(6/39) Ertapenem versus cefotetan prophylaxis in elective colorectal surgery.
BACKGROUND: Ertapenem, a long-acting carbapenem, may be an alternative to the recommended prophylactic antibiotic cefotetan. METHODS: In this randomized, double-blind trial, we assessed the efficacy and safety of antibiotic prophylaxis with ertapenem, as compared with cefotetan, in patients undergoing elective colorectal surgery. A successful outcome was defined as the absence of surgical-site infection, anastomotic leakage, or antibiotic use 4 weeks postoperatively. All adverse events were collected until 14 days after the administration of antibiotic prophylaxis. RESULTS: Of the 1002 patients randomly assigned to study groups, 901 (451 in the ertapenem group and 450 in the cefotetan group) qualified for the modified intention-to-treat analysis, and 672 (338 in the ertapenem group and 334 in the cefotetan group) were included in the per-protocol analysis. After adjustment for strata, in the modified intention-to-treat analysis, the rate of overall prophylactic failure was 40.2% in the ertapenem group and 50.9% in the cefotetan group (absolute difference, -10.7%; 95% confidence interval [CI], -17.1 to -4.2); in the per-protocol analysis, the failure rate was 28.0% in the ertapenem group and 42.8% in the cefotetan group (absolute difference, -14.8%; 95% CI, -21.9 to -7.5). Both analyses fulfilled statistical criteria for the superiority of ertapenem. In the modified intention-to-treat analysis, the most common reason for failure of prophylaxis in both groups was surgical-site infection: 17.1% in the ertapenem group and 26.2% in the cefotetan group (absolute difference, -9.1; 95% CI, -14.4 to -3.7). In the treated population, the overall incidence of Clostridium difficile infection was 1.7% in the ertapenem group and 0.6% in the cefotetan group (P=0.22). CONCLUSIONS: Ertapenem is more effective than cefotetan in the prevention of surgical-site infection in patients undergoing elective colorectal surgery but may be associated with an increase in C. difficile infection. (ClinicalTrials.gov number, NCT00090272 [ClinicalTrials.gov].). (+info)
(7/39) Interpretive criteria and quality control guidelines for Neisseria gonorrhoeae susceptibility test standardization for cefotetan.
Cefotetan was tested in a multilaboratory study to standardize susceptibility testing criteria and quality control guidelines for Neisseria gonorrhoeae. Cefotetan was most active against penicillinase-producing and penicillin-susceptible strains (MIC for 50% of strains tested, 0.5 micrograms/ml) and was least active against the chromosomally resistant isolates (MIC for 50% of strains tested, 2 micrograms/ml). The recommended 30-micrograms disk cefotetan interpretive criteria were as follows: susceptible at greater than or equal to 26 mm (less than or equal to 2 micrograms/ml), intermediate at 20 to 25 mm (4 micrograms/ml), and resistant at less than or equal to 19 mm (greater than or equal to 8 micrograms/ml). Quality control guidelines for agar dilution and disk diffusion tests were established by using numerous GC agar lots, three cefotetan 30-micrograms disk lots, two quality control organisms, and a volume of tests consistent with National Committee for Clinical Laboratory Standards M23-T guidelines. (+info)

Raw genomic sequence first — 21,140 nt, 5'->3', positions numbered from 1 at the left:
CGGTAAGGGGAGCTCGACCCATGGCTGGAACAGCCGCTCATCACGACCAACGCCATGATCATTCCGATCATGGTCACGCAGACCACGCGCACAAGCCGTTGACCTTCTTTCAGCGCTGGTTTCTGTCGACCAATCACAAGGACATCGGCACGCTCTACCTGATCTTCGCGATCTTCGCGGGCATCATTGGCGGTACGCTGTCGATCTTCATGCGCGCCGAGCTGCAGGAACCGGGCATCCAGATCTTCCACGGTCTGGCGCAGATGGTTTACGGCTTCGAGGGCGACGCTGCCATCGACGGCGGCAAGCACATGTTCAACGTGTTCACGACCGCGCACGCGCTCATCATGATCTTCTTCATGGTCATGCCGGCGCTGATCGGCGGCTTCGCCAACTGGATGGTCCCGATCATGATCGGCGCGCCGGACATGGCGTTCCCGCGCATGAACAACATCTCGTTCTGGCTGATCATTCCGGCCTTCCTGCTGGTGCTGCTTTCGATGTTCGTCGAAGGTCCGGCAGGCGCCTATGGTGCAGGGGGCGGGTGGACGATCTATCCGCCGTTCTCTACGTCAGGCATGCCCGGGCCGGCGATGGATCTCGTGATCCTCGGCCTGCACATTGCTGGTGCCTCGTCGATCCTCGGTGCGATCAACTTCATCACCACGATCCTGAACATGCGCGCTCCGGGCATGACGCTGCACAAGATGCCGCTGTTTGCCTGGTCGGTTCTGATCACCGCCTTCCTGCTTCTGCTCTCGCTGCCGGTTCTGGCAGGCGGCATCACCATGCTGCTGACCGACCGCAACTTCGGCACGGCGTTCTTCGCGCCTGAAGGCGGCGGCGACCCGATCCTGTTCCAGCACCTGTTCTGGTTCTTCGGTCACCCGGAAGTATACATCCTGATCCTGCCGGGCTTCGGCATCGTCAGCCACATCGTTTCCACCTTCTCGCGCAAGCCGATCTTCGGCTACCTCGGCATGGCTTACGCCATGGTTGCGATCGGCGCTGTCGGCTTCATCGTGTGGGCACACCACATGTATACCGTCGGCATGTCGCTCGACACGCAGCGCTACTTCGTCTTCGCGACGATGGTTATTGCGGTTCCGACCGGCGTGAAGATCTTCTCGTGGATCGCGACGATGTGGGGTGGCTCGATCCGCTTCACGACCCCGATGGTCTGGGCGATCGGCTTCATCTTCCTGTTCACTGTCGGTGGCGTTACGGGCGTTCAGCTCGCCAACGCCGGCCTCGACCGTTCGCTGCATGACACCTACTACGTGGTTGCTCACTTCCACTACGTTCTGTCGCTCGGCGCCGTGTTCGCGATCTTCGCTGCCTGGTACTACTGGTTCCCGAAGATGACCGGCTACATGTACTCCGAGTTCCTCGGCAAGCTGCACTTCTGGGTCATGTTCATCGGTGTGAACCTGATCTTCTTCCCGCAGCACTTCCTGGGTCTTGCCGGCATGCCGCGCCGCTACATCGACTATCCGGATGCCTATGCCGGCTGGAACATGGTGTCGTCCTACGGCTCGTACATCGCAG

(8/39) Antibiotic treatment and associated prolonged prothrombin time.
The incidence and type of pathology causing a prolonged prothrombin time and clinical bleeding episodes were assessed in a multicentre study of 1109 patients receiving cefotetan, a N-methyl-thiotetrazole (NMTT), or equivalent antibiotics. There was no significant difference in the incidence of a prolonged prothrombin time (9.9% with cefotetan, 8.0% with comparable antibiotics) of clinical bleeding episodes. However, prothrombin time increases of greater than 12 seconds were significantly (p = 0.002) greater with cefotetan (3.8%) than with comparators (0.8%). In both antibiotic groups increases in prothrombin time were more likely following surgery and in patients who were older, with a high platelet count, low albumin, or higher urea and creatinine concentrations. All antibiotic treatment can be associated with prolonged prothrombin times and new agents should always be assessed in a large multicentre study before the practical, clinical importance of haemostatic defects can be defined. (+info)